Abominable snowman? Nope: Study ties DNA samples from infamous Yetis to Asian bears

FBHW: Yetis are actually bears

The Abominable Snowman, or Yeti, is a mysterious, ape-like creature that's been part of the mythology of Nepal and Tibet for centuries.

But the real Yeti may not be so strange, according to a new study published Tuesday: New DNA samples of bones, teeth, skin and hair of supposed Yetis turned out to be from bears.

"Our findings strongly suggest that the biological underpinnings of the Yeti legend can be found in local bears, and our study demonstrates that genetics should be able to unravel other, similar mysteries," said study lead scientist Charlotte Lindqvist of the University at Buffalo College of Arts and Sciences.

"This study represents the most rigorous analysis to date of samples suspected to derive from anomalous or mythical 'hominid'-like creatures," the study said, "strongly suggesting the biological basis of the Yeti legend as local brown and black bears."

Prior to this study, "despite decades of research and anecdotal association with bears and other mammals in the region, the species identity of the mysterious Yeti is still debated, given the lack of conclusive evidence," the authors noted in the study.

The researchers studied samples such as a scrap of skin from the hand or paw of a Yeti — part of a monastic relic — and a fragment of femur bone from a decayed Yeti found in a cave on the Tibetan Plateau. The skin sample turned out to be from an Asian black bear and the bone from a Tibetan brown bear.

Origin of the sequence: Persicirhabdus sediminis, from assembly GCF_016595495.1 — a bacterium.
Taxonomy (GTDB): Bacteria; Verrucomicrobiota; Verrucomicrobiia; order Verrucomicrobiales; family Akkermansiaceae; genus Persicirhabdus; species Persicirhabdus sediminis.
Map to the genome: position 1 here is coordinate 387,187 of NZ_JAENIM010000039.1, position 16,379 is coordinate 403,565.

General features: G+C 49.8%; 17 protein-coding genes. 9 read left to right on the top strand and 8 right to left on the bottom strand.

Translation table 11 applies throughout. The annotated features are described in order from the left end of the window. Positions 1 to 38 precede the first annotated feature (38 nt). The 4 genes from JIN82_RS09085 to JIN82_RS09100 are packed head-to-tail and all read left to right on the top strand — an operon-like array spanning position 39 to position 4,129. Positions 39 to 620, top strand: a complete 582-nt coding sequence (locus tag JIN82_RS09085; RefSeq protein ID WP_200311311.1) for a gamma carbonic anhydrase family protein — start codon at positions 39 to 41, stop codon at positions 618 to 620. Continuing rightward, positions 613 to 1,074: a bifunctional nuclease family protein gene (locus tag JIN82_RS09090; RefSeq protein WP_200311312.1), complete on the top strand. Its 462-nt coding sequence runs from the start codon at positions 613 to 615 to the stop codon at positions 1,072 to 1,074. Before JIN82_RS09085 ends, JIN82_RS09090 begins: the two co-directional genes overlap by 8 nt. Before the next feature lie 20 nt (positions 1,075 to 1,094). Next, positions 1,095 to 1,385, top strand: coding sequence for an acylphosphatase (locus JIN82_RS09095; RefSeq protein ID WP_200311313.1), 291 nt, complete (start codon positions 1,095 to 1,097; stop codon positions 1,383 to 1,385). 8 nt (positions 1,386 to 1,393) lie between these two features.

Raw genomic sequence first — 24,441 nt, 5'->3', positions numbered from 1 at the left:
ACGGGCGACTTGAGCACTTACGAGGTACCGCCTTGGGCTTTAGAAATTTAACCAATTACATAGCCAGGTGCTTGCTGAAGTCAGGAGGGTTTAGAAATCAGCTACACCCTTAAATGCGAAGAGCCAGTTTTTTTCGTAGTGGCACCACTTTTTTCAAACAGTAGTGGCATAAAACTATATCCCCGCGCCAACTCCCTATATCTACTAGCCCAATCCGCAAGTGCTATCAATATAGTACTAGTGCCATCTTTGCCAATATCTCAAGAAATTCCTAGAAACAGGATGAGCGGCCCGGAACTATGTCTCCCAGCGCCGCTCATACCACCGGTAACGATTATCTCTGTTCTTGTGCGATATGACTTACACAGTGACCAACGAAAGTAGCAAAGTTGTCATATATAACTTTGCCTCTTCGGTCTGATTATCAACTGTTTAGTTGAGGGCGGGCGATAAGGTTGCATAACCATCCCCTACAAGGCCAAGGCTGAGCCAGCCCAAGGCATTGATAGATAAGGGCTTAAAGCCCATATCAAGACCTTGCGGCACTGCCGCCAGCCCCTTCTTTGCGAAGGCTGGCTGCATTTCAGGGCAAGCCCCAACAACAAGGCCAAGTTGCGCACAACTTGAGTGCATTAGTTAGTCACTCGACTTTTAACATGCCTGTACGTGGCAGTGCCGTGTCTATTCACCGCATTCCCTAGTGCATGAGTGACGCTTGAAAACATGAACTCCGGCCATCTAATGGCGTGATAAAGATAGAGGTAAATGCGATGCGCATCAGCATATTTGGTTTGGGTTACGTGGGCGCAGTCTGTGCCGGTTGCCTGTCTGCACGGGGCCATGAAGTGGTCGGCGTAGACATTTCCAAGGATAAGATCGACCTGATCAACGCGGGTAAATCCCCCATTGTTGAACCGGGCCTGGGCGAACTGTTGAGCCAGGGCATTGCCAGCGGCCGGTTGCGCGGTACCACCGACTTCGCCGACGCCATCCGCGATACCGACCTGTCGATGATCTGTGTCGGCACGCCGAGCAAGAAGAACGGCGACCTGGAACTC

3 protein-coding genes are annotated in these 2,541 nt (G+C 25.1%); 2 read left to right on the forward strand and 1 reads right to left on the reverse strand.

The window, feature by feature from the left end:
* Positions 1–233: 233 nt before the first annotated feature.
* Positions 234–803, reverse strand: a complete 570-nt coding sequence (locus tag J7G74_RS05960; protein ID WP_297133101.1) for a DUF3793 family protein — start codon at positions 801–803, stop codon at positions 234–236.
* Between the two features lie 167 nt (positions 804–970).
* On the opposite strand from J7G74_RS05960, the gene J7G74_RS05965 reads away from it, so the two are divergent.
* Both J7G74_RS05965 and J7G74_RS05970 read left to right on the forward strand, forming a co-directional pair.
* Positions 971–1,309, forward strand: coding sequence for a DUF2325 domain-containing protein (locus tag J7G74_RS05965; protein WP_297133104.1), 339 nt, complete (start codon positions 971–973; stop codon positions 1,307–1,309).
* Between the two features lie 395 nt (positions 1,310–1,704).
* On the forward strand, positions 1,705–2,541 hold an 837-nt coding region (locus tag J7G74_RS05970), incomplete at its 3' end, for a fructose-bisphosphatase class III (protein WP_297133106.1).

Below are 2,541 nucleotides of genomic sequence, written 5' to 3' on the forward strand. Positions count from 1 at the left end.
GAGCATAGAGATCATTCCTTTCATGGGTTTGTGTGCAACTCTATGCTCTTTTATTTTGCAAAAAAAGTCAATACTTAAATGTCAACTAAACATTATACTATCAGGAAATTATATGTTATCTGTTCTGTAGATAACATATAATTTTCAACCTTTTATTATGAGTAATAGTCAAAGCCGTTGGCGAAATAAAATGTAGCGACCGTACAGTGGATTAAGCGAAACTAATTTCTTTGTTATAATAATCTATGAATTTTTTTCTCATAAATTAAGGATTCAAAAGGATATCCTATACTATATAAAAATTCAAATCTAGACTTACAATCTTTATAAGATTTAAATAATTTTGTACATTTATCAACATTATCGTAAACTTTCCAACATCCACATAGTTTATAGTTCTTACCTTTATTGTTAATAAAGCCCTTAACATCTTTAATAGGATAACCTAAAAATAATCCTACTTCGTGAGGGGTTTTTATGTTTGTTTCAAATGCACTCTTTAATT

The bears can grow as long as 7 feet and weigh as much as 350 pounds.

"Clearly, a big part of the Yeti legend has to do with bears," Lindqvist said.

Another important finding was that the brown bears roaming the high altitudes of the Tibetan Plateau and the brown bears in the western Himalayan mountains appear to belong to two separate bear populations, she said. The two groups have been separated from one another for thousands of years, despite their relative geographic proximity. 

The Yeti samples that Lindqvist examined were given to her by Icon Films, which featured her in an Animal Planet special Yeti or Not about the origins of the fabled being.

Would this technology work on samples of America's notorious Bigfoot, aka Sasquatch? "Yes, it definitely would," she said, adding that another study looked at Bigfoot samples, which suggested they came from various animals, including the American black bear, a cow and a raccoon.

"The approach that we used would be able to precisely determine the identity of other purported Bigfoot samples," she said.

The study appeared in the Proceedings of the Royal Society B, a peer-reviewed British journal.

© 2017 USATODAY.COM


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